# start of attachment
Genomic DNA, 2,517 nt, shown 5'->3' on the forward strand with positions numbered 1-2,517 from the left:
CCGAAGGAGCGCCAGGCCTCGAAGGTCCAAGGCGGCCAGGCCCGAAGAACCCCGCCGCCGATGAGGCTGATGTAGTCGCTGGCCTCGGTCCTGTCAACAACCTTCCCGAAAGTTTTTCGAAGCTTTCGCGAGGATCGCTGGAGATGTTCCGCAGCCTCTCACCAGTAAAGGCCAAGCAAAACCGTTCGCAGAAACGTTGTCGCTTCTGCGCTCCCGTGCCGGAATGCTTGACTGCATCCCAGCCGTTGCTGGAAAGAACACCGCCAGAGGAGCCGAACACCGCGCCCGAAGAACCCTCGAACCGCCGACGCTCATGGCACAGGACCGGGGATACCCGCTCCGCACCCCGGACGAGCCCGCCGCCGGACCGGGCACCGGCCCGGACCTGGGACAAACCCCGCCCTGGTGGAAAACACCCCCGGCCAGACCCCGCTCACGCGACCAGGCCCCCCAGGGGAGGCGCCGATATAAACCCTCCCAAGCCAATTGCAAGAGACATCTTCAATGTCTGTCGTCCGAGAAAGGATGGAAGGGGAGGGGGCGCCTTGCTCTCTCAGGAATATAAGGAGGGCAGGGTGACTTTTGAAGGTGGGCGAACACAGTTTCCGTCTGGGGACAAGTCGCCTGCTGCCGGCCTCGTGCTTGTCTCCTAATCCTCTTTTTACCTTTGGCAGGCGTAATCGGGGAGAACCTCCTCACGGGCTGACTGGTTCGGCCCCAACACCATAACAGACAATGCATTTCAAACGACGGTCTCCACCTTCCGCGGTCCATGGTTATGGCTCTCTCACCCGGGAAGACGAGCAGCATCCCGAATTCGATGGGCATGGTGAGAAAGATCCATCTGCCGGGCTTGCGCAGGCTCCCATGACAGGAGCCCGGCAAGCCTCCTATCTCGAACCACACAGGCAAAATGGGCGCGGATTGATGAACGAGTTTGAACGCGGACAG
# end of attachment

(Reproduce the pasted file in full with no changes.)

Genomic DNA, 2,517 nt, shown 5'->3' on the forward strand with positions numbered 1-2,517 from the left:
CCGAAGGAGCGCCAGGCCTCGAAGGTCCAAGGCGGCCAGGCCCGAAGAACCCCGCCGCCGATGAGGCTGATGTAGTCGCTGGCCTCGGTCCTGTCAACAACCTTCCCGAAAGTTTTTCGAAGCTTTCGCGAGGATCGCTGGAGATGTTCCGCAGCCTCTCACCAGTAAAGGCCAAGCAAAACCGTTCGCAGAAACGTTGTCGCTTCTGCGCTCCCGTGCCGGAATGCTTGACTGCATCCCAGCCGTTGCTGGAAAGAACACCGCCAGAGGAGCCGAACACCGCGCCCGAAGAACCCTCGAACCGCCGACGCTCATGGCACAGGACCGGGGATACCCGCTCCGCACCCCGGACGAGCCCGCCGCCGGACCGGGCACCGGCCCGGACCTGGGACAAACCCCGCCCTGGTGGAAAACACCCCCGGCCAGACCCCGCTCACGCGACCAGGCCCCCCAGGGGAGGCGCCGATATAAACCCTCCCAAGCCAATTGCAAGAGACATCTTCAATGTCTGTCGTCCGAGAAAGGATGGAAGGGGAGGGGGCGCCTTGCTCTCTCAGGAATATAAGGAGGGCAGGGTGACTTTTGAAGGTGGGCGAACACAGTTTCCGTCTGGGGACAAGTCGCCTGCTGCCGGCCTCGTGCTTGTCTCCTAATCCTCTTTTTACCTTTGGCAGGCGTAATCGGGGAGAACCTCCTCACGGGCTGACTGGTTCGGCCCCAACACCATAACAGACAATGCATTTCAAACGACGGTCTCCACCTTCCGCGGTCCATGGTTATGGCTCTCTCACCCGGGAAGACGAGCAGCATCCCGAATTCGATGGGCATGGTGAGAAAGATCCATCTGCCGGGCTTGCGCAGGCTCCCATGACAGGAGCCCGGCAAGCCTCCTATCTCGAACCACACAGGCAAAATGGGCGCGGATTGATGAACGAGTTTGAACGCGGACAG